Impact of late payments on SMEs and climate focus of data drive

Dame Julia Unwin

Former Joseph Rowntree Foundation chief to spearhead COVID-19 recovery support for society in new role with Smart Data Foundry, the new name for Global Open Finance launching 21 February

  • Focus on impact of ‘devastating’ late payments for SMEs
  • Vital data for policymakers leading economic recovery
  • NatWest Group, Sage, Equifax, FreeAgent and MoneyHub among partners

The causes and impact of late payments on small and medium sized businesses attempting to bounce-back from the global pandemic is to be the focus of a major new partnership involving Banks, FinTech, researchers and the UK Government, it was revealed today.

It will help the financial community engage in a nationwide COVID-19 recovery and policy in a similar fashion to how the science industry leveraged data to help steer people’s health through the worst of the COVID-19 emergency.

The drive by the Smart Data Foundry announced today will be led by its new chair, the widely respected peer Dame Julia Unwin, universally well-known as a senior leader committed to social justice.

She was the Chief Executive of the Joseph Rowntree Foundation for a decade until the end of 2016, and has had a long career working in government, within the corporate and voluntary sectors. 

In her first major announcement since taking up her new role as Chair, Dame Julia said:

“We have started a movement within the financial services sector which is gaining momentum at pace.  The science community has shown how important health data was to manage the pandemic. Our aim is to do the same for the economy by providing financial data. 

“However, our collaboration will reach beyond Open Finance as we look at other significant challenges data can support with such as climate data and the transition to net-zero, addressing the Poverty Premium and supporting the intersection of finance and health.”

As part of the initiative Smart Data Foundry also announce new partnerships with Equifax, Sage Group, Moneyhub and FreeAgent to support its mission to open finance for good.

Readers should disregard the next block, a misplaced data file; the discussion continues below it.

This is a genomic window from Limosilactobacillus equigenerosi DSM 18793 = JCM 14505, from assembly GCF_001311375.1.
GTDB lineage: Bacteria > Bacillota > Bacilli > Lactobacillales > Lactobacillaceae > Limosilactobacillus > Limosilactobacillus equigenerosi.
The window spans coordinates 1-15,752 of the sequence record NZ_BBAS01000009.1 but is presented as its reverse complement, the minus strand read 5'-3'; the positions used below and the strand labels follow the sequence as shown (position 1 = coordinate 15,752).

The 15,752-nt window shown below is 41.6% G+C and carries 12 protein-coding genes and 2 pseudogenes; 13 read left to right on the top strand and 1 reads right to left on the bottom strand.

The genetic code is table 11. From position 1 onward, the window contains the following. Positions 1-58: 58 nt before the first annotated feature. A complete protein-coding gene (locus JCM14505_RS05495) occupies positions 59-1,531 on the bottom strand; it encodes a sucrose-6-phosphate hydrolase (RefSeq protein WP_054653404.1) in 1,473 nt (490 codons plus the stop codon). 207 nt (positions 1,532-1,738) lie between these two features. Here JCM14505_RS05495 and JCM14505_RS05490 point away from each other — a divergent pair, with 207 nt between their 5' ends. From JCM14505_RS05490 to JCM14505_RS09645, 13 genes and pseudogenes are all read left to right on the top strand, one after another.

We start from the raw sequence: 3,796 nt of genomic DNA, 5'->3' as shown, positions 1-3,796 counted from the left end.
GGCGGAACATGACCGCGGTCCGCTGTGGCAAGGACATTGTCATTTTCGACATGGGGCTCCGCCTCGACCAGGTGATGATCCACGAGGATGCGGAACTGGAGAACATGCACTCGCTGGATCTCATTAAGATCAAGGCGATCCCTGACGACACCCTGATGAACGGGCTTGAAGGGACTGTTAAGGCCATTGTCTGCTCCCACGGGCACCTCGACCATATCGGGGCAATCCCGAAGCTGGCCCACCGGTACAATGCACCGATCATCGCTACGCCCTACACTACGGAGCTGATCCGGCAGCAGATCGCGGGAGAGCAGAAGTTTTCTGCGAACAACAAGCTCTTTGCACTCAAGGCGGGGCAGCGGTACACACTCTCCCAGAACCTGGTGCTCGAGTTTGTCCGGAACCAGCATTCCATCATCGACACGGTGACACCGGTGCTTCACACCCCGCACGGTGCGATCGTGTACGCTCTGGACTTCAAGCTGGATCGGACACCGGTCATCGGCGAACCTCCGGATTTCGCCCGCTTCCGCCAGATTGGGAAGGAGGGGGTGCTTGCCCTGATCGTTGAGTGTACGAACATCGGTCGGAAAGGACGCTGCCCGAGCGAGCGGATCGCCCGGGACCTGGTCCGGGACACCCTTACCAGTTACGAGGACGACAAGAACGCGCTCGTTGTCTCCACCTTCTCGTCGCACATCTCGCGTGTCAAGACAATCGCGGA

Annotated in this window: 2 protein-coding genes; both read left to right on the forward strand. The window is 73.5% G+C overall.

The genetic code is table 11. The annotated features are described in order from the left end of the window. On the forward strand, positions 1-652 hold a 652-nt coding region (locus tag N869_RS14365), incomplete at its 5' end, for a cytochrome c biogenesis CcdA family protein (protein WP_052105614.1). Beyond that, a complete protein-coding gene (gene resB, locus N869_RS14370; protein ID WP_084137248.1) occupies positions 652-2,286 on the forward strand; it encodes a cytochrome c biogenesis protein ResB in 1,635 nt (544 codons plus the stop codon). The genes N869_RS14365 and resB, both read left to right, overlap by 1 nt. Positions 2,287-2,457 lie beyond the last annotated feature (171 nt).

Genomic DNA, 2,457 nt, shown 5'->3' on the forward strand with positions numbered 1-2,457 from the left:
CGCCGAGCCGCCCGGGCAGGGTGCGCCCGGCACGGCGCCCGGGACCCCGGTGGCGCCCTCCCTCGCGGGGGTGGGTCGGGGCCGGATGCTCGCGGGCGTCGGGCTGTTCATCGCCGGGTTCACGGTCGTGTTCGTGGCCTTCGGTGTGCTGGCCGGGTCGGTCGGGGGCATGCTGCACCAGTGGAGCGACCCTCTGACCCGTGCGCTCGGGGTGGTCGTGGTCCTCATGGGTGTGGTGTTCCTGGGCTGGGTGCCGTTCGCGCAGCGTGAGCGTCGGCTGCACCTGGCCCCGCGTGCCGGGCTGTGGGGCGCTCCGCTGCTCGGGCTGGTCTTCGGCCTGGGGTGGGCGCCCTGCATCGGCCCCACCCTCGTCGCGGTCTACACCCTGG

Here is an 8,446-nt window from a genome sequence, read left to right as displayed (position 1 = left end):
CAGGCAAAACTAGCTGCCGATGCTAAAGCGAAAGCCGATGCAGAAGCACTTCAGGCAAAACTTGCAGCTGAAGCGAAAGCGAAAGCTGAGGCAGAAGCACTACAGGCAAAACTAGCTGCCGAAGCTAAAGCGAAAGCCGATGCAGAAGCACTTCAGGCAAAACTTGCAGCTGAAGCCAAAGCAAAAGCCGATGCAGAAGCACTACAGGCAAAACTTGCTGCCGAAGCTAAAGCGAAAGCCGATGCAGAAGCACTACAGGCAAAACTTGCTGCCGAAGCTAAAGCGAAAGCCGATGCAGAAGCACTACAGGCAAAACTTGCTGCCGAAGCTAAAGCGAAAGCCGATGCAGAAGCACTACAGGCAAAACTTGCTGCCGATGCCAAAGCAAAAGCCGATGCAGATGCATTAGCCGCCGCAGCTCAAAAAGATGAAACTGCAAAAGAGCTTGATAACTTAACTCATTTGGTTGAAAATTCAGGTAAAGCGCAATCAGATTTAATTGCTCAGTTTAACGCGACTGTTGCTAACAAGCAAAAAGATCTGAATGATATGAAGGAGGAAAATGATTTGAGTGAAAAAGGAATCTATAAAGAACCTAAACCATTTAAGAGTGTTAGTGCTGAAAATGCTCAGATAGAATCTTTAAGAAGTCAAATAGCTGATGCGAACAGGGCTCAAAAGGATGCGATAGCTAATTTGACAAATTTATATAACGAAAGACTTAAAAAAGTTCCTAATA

It will see the secure sharing of financial data and trends with the specific purpose of achieving societal change and supporting the economy.

Part of the University of Edinburgh and in collaboration with the Financial Data and Technology Association (FDATA) and FinTech Scotland, it has already engaged in ground-breaking data work with NatWest Group.

Dame Julia explained: “Today’s announcement charts the considerable progress Smart Data Foundry has made to date in securing partnerships with these significant organisations which will enable us to unlock the power of financial data that, up until now, was not available for public purpose or common good. 

“It is important not to underestimate the work that has gone into getting to this stage which includes data governance agreements to protect privacy.

“This headway, and the success of the NatWest Group partnership, paves the way for many other partnerships as we strive improve the lives of ordinary people and support the resilience of the SME sector.”

“Driven by our purpose to improve people’s lives, our new name, Smart Data Foundry, better reflects the challenges we face.

The announcement comes on the back of the successful pioneering partnership with NatWest Group.  The high street bank shared de-identified data from over a million householders to provide a factual account of the impact of the pandemic on household finances, based on bank transactions. 

To protect customer rights and privacy, all of the data was de-identified and analysed by accredited researchers in the security of the Smart Data Foundry Safe Haven, operated by EPCC at the University of Edinburgh, a controlled and secure service environment for undertaking data research. 

Insights from the NatWest data were shared with the UK Government at the start of 2021 and continues to be updated.  Simon McNamara, Group Chief Administrative Officer at NatWest said: “The pandemic continues to be challenging for many, and the impact is unique for each customer, household and business. 

“By sharing data with Smart Data Foundry, organisations can collaborate to create better insights for the good of our communities so that we can better support their recovery. We have a crucial role, guided by our purpose, to support our customers and communities to get back on their feet and thrive”

Smart Data Foundry is also working with Moneyhub, the award-winning financial wellness FinTech, which covers spending trends in the UK economy to help with research into the financial impacts on citizens due to the pandemic.

Its partnership with FreeAgent will focus on SMEs, working with Equifax to investigate changes in credit worthiness and with Sage, to consider the causes and impact of late payments on small and medium sized businesses.   The insights will be shared and continually updated with the UK Government as financial behaviour adapts to the pandemic environment. Aaron Harris, Chief Technology Officer at Sage added “Small and medium businesses have shown remarkable agility and resiliency over the last two years, but we know that late payments can have a devastating impact on their financial health and stability.

Share

Share on facebook
Share on twitter
Share on linkedin

Related News